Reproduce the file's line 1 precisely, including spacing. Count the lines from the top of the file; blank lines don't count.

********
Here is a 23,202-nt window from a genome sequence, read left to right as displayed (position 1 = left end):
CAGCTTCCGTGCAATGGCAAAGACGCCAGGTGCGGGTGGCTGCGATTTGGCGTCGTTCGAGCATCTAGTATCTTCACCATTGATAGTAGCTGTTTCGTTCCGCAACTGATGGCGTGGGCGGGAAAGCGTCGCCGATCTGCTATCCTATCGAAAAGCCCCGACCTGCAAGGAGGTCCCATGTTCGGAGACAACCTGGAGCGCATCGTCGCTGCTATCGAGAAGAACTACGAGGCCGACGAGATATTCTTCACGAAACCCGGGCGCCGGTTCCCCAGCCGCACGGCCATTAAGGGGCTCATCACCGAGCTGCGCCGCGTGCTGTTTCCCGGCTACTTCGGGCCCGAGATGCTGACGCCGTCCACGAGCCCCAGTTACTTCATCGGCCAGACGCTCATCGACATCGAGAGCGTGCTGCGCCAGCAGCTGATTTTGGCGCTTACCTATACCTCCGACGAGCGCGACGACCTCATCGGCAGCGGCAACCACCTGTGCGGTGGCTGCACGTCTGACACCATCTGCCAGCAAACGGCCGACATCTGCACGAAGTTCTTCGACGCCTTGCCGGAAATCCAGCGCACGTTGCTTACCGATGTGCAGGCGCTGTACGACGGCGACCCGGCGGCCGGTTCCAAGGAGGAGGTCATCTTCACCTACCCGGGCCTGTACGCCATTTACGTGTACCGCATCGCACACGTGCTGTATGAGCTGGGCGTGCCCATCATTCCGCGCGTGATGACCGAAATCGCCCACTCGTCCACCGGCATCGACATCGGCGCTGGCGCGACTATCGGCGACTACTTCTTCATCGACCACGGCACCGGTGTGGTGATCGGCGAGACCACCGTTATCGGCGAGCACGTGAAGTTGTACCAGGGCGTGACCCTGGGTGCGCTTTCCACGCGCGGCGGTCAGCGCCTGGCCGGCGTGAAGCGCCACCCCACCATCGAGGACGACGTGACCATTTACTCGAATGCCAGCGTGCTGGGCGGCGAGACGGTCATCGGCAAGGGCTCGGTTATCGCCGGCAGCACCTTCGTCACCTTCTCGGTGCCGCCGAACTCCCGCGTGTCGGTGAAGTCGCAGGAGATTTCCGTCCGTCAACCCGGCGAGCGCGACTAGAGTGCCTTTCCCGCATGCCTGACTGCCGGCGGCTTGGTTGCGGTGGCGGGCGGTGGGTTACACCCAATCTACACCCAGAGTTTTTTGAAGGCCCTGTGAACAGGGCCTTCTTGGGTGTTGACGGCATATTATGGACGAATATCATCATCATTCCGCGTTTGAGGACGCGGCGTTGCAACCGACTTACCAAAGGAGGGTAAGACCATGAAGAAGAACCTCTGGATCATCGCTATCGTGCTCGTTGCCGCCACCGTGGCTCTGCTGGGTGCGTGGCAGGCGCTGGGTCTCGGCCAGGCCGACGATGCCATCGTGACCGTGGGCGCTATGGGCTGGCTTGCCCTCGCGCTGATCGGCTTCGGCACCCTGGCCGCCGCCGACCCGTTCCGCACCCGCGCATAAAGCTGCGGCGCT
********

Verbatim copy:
Here is a 23,202-nt window from a genome sequence, read left to right as displayed (position 1 = left end):